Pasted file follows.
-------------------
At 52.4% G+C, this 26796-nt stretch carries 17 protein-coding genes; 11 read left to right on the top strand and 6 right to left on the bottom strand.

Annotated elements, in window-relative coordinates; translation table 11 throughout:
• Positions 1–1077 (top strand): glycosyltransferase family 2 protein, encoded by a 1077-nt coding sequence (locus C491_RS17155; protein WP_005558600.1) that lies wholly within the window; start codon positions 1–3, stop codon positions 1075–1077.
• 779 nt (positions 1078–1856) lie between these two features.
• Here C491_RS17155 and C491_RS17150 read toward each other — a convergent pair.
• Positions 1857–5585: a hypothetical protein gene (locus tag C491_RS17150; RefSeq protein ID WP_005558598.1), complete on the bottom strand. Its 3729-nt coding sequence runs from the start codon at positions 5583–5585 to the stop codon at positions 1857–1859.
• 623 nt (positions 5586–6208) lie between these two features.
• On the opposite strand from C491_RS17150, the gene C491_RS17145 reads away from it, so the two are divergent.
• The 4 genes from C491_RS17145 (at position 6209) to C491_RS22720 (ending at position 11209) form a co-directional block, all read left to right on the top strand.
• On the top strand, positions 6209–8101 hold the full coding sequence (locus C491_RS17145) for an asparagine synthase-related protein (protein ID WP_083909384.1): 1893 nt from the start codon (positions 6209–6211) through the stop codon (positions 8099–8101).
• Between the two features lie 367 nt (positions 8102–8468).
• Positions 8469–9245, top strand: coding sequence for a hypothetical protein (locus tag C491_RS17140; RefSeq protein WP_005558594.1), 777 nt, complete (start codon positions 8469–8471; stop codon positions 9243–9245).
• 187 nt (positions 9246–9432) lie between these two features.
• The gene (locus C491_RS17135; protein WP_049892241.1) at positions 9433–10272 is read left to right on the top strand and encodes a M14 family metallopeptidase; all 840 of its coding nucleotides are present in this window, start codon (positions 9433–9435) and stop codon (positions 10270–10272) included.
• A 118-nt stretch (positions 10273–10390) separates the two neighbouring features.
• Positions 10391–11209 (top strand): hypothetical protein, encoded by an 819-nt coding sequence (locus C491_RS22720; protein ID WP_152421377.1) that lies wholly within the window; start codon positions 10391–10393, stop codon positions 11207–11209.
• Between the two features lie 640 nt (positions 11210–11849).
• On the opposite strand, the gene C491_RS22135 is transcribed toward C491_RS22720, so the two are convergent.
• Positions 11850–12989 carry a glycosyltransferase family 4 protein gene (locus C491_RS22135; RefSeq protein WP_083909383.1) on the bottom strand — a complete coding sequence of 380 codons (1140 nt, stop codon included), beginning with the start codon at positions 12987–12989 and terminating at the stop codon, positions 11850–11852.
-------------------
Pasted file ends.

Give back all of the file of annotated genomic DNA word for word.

At 52.4% G+C, this 26796-nt stretch carries 17 protein-coding genes; 11 read left to right on the top strand and 6 right to left on the bottom strand.

Annotated elements, in window-relative coordinates; translation table 11 throughout:
• Positions 1–1077 (top strand): glycosyltransferase family 2 protein, encoded by a 1077-nt coding sequence (locus C491_RS17155; protein WP_005558600.1) that lies wholly within the window; start codon positions 1–3, stop codon positions 1075–1077.
• 779 nt (positions 1078–1856) lie between these two features.
• Here C491_RS17155 and C491_RS17150 read toward each other — a convergent pair.
• Positions 1857–5585: a hypothetical protein gene (locus tag C491_RS17150; RefSeq protein ID WP_005558598.1), complete on the bottom strand. Its 3729-nt coding sequence runs from the start codon at positions 5583–5585 to the stop codon at positions 1857–1859.
• 623 nt (positions 5586–6208) lie between these two features.
• On the opposite strand from C491_RS17150, the gene C491_RS17145 reads away from it, so the two are divergent.
• The 4 genes from C491_RS17145 (at position 6209) to C491_RS22720 (ending at position 11209) form a co-directional block, all read left to right on the top strand.
• On the top strand, positions 6209–8101 hold the full coding sequence (locus C491_RS17145) for an asparagine synthase-related protein (protein ID WP_083909384.1): 1893 nt from the start codon (positions 6209–6211) through the stop codon (positions 8099–8101).
• Between the two features lie 367 nt (positions 8102–8468).
• Positions 8469–9245, top strand: coding sequence for a hypothetical protein (locus tag C491_RS17140; RefSeq protein WP_005558594.1), 777 nt, complete (start codon positions 8469–8471; stop codon positions 9243–9245).
• 187 nt (positions 9246–9432) lie between these two features.
• The gene (locus C491_RS17135; protein WP_049892241.1) at positions 9433–10272 is read left to right on the top strand and encodes a M14 family metallopeptidase; all 840 of its coding nucleotides are present in this window, start codon (positions 9433–9435) and stop codon (positions 10270–10272) included.
• A 118-nt stretch (positions 10273–10390) separates the two neighbouring features.
• Positions 10391–11209 (top strand): hypothetical protein, encoded by an 819-nt coding sequence (locus C491_RS22720; protein ID WP_152421377.1) that lies wholly within the window; start codon positions 10391–10393, stop codon positions 11207–11209.
• Between the two features lie 640 nt (positions 11210–11849).
• On the opposite strand, the gene C491_RS22135 is transcribed toward C491_RS22720, so the two are convergent.
• Positions 11850–12989 carry a glycosyltransferase family 4 protein gene (locus C491_RS22135; RefSeq protein WP_083909383.1) on the bottom strand — a complete coding sequence of 380 codons (1140 nt, stop codon included), beginning with the start codon at positions 12987–12989 and terminating at the stop codon, positions 11850–11852.